When you view a set of search results, sometimes you’ll see some additional links for more pages on a site included within a single search result for a page. This often happens when a search engine considers the query that you used to be a “navigational” query, where the intent behind your search is to find a specific page on a site.
For instance, if you want to visit the WordPress homepage, instead of typing “wordpress.org” or “wordpress.com” into the address bar of your browser, you might type “wordpress” into the search box on a toolbar. Chances are, you are intenting to go to the wordpress home page instead of finding sites that mention “wordpress.”
The search engines don’t always follow the same patterns in delivering you to pages, but there are a number of similarities. For example, searching at Google for “wordpress” will show you the home page for “wordpress.org” at the top of the search results and also provides you with a list of links to pages on the site, including the page where you can download the software, and the support forums. Searching for “wordpress” at Yahoo delivers the home page for hosted wordpress blogs at “wordpress.com” at the top of the results, and offers additional links for different categories of blogs found at the site.
Why does Google show you the software site, and Yahoo show you the wordpress hosted site? Good question. There are many questions about how the different search engines handle navigational queries, and how they determine which site links or quick links to show under them.
Often those quicklinks seem to use words that are shortened versions of the anchor text that point to the interior pages of a site, but the choice of words used in those links has been some thing of a mystery. A recent patent filing from Yahoo explains how they might select the text for quick links that they will show to searchers, within search results.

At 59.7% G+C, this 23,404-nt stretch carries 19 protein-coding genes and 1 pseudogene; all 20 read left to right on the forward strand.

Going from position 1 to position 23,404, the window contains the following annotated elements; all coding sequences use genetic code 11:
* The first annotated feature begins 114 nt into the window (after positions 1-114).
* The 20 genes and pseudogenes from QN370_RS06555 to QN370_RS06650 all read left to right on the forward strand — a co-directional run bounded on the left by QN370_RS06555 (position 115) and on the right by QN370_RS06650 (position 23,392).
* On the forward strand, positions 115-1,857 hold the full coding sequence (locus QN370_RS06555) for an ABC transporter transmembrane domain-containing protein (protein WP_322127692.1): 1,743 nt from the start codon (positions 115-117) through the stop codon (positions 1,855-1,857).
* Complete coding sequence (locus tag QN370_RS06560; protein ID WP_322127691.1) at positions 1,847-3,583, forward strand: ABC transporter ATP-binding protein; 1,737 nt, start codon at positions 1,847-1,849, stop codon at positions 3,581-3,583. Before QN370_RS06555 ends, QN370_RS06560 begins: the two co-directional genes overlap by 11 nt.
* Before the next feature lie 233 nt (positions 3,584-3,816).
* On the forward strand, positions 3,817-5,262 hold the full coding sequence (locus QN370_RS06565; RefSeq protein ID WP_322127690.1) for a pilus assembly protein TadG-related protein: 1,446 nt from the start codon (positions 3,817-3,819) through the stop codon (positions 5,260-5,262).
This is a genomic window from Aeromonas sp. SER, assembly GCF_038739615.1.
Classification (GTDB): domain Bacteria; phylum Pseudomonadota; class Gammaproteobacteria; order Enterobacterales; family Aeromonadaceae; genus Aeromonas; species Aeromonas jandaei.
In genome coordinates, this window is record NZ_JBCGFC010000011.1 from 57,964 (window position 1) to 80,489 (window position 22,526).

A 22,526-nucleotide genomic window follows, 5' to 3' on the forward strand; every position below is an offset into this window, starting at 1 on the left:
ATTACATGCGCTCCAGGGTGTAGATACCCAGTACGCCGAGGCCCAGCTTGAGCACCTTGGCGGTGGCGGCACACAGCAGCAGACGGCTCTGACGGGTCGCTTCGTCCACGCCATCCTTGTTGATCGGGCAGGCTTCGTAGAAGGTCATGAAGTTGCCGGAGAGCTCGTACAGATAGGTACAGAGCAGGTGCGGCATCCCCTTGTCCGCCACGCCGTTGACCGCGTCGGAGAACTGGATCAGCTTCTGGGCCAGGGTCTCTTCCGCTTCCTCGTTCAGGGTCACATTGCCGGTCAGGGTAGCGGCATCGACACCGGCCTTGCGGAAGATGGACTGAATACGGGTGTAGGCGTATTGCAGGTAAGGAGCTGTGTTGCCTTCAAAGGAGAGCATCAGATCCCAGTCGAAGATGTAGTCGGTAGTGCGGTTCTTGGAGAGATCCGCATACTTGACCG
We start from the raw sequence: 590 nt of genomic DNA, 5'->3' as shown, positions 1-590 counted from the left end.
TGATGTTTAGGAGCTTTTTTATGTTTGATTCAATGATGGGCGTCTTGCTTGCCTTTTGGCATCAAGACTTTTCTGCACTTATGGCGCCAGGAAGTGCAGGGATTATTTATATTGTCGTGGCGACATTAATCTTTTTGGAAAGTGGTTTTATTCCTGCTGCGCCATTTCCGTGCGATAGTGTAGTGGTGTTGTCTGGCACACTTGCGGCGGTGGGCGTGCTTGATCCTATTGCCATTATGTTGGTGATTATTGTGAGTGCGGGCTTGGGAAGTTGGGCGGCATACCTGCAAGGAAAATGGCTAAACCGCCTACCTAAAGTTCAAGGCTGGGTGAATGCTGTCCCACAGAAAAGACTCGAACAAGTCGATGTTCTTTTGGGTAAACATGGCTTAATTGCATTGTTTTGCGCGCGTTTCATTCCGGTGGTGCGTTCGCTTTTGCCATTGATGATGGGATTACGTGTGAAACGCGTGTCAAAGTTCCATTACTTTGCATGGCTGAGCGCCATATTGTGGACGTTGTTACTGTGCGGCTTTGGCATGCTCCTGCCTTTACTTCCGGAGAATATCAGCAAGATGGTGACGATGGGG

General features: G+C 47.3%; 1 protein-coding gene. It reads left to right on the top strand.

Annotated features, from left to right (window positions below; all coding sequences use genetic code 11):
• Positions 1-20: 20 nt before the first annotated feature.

They also provide an explanation for why they show quick links instead of displaying a number of search results from the same page:
If presented with URLs or snippets of popular pages in the apple.com domain the user would likely click directly on the link to the popular page they originally targeted. However, search result page (SRP) area is scarce and thus valuable, and showing lots of URLs, snippets and other text is often impractical.
A common solution is to provide “quicklinks” to popular pages in a host. These are text links, typically with short labels, that point to pages internal to the host. This tactic reduces the usage of SRP area while fulfilling the goal of limiting the steps a user has to take to reach their target. A number of commercial search engines, including Google and Yahoo, have implemented such “quicklinks”.
The patent filing is:
Assigning Human-Understandable Labels to Web Pages
Invented by Ashwin Tengli
US Patent Application 20090319533
Published December 24, 2009
Filed: June 23, 2008
Methods and systems that label a web page collect a set of inbound labels for the web page, estimate a language model for the web page, compute the likelihood of generating each inbound label given the language model and assign a score to each inbound label based on this likelihood, and assign a label to the web page based on the score assigned to each of the set of inbound labels.
Inbound labels are preferably collected from the set of web documents linking to the web page. Labels assigned are useful in providing labeled links to web pages from top hosts in search result pages.
It’s interesting that the patent filing refers to the text used in quick links at “labels” rather than anchor text. The process described is presented in a fairly simple manner, but involves a somewhat complex process. Here’s the quick summary of how “labels” may be generated for pages listed as quick links at Yahoo:
- A language model is estimated for the web page,
- A set of inbound labels for the web page is collected,
- Potential labels to used are computed based upon the language model and are assigned a score, and;
- The page is given a label to use as the quick link pointing to the page.